Veteran Stories:
Morris Lazarus

Army

  • Mr. Morris on the right, Rome, Italy, 1944.

    Morris Lazarus
  • Mr. Lazarus (in the middle) during the Arlington Ceremony.

    Morris Lazarus
  • A photogrpah of the patch of the First Special Service Force.

    Morris Lazarus
  • Morris Lazarus's medals.

    Morris Lazarus
  • French Expeditionary Corps medal (1943-1944).

    Morris Lazarus
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"And I say to myself, now this is where I talk to myself, very carefully, if I say to them now, if I say Morris Lazaurus, this guy’s going to open up on me and he’s got at gun pointed right at my gut."

Transcript

The most unusual thing that ever happened in my lifetime, we were on a patrol on Anzio [Italy]. And we had finished the patrol and were on our way back to our lines, and we were given orders to stop. So we were sitting down in this area and my officer in charge says to me, go over and ask the commanding officer what we should do. So, of course, given an order, I went over and he says, just tell the truth, to sit down and wait until further orders. And remember to tell him to spread out.

So I go back, I tell him: give the order and spread out and wait for further orders. The only one who spreads out is me. I follow orders. [laughs] And so I move away from the platoon. I’m about 10 feet away. And they all sit down along this tree line; and I look toward our lines and I see a group of guys coming toward me. And I say to myself, I talk to myself a lot when I’m on patrol, I said now, let me see, they’re coming from our lines, they’re wearing great coats like we are, must be our platoon. And they’re coming closer and closer. And they’re about five feet away from me or 10 feet away and it’s a German patrol.

Now, now is when you find out what do you do? So I’m thinking to myself, Jesus, I’m going to get caught by this patrol. So they come right up to me and, of course, now I see it’s a German patrol. And he says to me, Wer bist du? You understand that? Wer bist du? Who are you? He speaks to me in German. And I say to myself, now this is where I talk to myself, very carefully, if I say to them now, if I say Morris Lazaurus, this guy’s going to open up on me and he’s got at gun pointed right at my gut. He has what is called a [Maschinenpistole 40] Schmeisser [submachine gun] pistol. It’s pointed, when it fires, it fires more than 500 rounds per minute. So it’s a rapid fire. And he’s got it pointed right at me.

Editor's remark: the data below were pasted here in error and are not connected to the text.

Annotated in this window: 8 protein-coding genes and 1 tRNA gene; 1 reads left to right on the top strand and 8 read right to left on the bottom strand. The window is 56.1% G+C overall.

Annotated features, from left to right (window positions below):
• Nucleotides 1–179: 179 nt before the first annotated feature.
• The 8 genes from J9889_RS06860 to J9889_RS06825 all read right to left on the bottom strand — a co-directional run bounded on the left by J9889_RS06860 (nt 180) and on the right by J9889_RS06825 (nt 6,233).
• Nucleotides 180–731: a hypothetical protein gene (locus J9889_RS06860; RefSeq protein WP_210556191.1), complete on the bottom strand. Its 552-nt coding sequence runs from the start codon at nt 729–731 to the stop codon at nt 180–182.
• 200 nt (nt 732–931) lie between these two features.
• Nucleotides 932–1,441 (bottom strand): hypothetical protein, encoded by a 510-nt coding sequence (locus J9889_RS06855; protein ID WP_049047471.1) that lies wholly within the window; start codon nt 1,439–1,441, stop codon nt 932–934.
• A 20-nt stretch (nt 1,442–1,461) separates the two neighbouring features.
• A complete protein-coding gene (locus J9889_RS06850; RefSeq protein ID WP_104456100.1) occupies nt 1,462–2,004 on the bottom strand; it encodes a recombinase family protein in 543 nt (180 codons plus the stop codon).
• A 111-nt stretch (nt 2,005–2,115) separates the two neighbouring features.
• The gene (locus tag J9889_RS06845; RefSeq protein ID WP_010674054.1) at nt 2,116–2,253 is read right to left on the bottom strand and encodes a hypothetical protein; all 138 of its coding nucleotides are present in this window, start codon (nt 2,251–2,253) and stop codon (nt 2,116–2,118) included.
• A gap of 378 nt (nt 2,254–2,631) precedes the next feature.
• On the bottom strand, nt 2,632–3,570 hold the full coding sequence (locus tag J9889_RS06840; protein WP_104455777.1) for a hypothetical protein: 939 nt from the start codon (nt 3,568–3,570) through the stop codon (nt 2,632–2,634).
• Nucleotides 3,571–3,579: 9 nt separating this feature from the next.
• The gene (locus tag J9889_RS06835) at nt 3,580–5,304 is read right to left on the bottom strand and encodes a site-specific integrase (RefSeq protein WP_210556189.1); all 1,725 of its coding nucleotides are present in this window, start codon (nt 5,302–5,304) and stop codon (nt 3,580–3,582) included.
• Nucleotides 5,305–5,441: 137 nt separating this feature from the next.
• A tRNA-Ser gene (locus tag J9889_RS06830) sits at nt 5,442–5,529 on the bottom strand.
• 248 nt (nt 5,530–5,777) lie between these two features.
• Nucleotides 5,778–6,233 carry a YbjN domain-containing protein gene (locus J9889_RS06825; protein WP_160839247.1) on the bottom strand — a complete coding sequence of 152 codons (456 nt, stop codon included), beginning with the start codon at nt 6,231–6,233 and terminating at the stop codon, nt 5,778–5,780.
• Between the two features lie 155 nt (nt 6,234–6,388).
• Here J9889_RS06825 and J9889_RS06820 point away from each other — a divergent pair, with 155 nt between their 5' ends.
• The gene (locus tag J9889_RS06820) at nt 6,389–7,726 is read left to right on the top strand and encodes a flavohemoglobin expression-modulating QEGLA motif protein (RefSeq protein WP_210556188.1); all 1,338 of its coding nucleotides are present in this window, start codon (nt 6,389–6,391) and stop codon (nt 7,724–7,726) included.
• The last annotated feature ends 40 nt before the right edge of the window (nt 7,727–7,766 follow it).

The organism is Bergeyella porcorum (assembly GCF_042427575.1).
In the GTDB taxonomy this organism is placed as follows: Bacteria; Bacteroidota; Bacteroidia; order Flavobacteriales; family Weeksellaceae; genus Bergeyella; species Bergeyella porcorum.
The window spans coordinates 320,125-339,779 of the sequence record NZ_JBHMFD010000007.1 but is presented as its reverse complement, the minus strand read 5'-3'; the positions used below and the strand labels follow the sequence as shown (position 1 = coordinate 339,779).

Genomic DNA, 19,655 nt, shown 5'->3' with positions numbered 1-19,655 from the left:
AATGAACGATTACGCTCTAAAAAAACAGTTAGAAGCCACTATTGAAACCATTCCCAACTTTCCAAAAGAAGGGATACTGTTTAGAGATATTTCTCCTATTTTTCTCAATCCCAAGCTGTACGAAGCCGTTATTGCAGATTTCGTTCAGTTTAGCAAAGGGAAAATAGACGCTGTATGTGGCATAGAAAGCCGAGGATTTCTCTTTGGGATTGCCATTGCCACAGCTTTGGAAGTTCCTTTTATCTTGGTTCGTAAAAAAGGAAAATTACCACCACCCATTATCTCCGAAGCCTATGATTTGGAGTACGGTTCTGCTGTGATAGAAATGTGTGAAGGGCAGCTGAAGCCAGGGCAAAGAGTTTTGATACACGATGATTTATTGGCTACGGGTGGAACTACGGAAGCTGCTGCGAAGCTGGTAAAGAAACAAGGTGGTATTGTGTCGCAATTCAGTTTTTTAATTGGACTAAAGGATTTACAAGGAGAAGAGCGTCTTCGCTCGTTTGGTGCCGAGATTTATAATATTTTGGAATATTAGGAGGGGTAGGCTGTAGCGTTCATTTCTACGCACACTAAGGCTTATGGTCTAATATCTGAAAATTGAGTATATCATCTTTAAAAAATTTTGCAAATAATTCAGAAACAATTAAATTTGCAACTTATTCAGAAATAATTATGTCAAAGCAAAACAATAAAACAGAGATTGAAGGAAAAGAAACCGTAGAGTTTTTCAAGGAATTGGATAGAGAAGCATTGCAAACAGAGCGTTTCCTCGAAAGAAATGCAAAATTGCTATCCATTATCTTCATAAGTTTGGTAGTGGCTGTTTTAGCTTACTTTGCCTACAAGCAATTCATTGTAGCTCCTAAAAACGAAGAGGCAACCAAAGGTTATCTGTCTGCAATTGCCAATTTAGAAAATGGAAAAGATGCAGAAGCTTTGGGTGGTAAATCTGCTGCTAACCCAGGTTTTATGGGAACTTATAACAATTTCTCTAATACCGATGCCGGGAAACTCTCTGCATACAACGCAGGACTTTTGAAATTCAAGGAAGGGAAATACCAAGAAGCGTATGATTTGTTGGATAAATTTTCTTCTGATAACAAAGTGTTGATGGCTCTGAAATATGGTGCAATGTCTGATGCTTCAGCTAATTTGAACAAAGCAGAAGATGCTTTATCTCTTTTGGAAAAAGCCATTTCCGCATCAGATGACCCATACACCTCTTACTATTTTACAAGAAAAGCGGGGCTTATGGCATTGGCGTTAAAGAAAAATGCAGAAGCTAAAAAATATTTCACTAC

We were all covered with camouflage, we’re camouflaged and my face is blackened and different colours. This how close he is. He looks into my face and he says to me, now remember, he’s asked this other question, Wer bist du, and I says, Ich bin Hans [I am Hans], I said. I don’t know that you’re aware, but Hans is a German name. So I told him, Ich bin Hans, you know. What’s he going to do? And he looks at my face and he says, Du bist Amerikaner, you’re an American. Now, this is the craziest part of the whole thing now. I’m a Canadian. [laughs] But this I’m saying to myself. We were American and Canadian combined operations and he called me an American. [laughs] So I have no answer then. Oh, and I say to myself, why didn’t he ask me a question? If he asks me a question, I can answer him, but he made a statement. So he says to me in German, Stellen sie ihre Hände in der Luft, which means put your hands in the air.

And I’m thinking all the time now, here’s were, I didn’t have a problem, I was disturbed because I’m Jewish. And they’re going to take me prisoner. And mind you, with us, they used to beat our guys up because of who we were. Because we had pretty good tactics against them when we caught them. And my guys are behind me. I’ve got a whole platoon behind me, okay? They can’t fire, I’m in between them and the enemy. So I’m slowly raising my hands because he said, put your hands in the air. Gee, I wonder how he knew I didn’t speak German? [laughs]

And I think, God, I’d hate to be taken prisoner. I’m not scared, although you should be. I got to keep my senses, I know that and I figure it out, how do I get away? And then all hell broke loose. They heard my platoon moving deeper into the bushes and everybody opened fire. The guy in front of me, now remember, he’s got a gun pointed at me, but he must have got awful nervous. He opened up, he started firing and I could feel the bullets coming to my left side and I don’t know if they’re going into me or by me. All I know is the impact of the, he must have been awfully nervous because he shouldn’t have missed me because his gun was pointed at my stomach initially. But he caught me on the side; and I could feel the bullets. The impact of the bullets coming through my belt spun me around. And I know exactly how many times I, I spun around three times, that’s how fast those bullets. And I fall to the ground, face down and then the firing ensued. This only takes about a minute. All the German patrol was killed. Half of our men were killed. The other half were wounded, except one guy. The guy who shares the foxhole with myself, we’re the only two not wounded that night, or killed.

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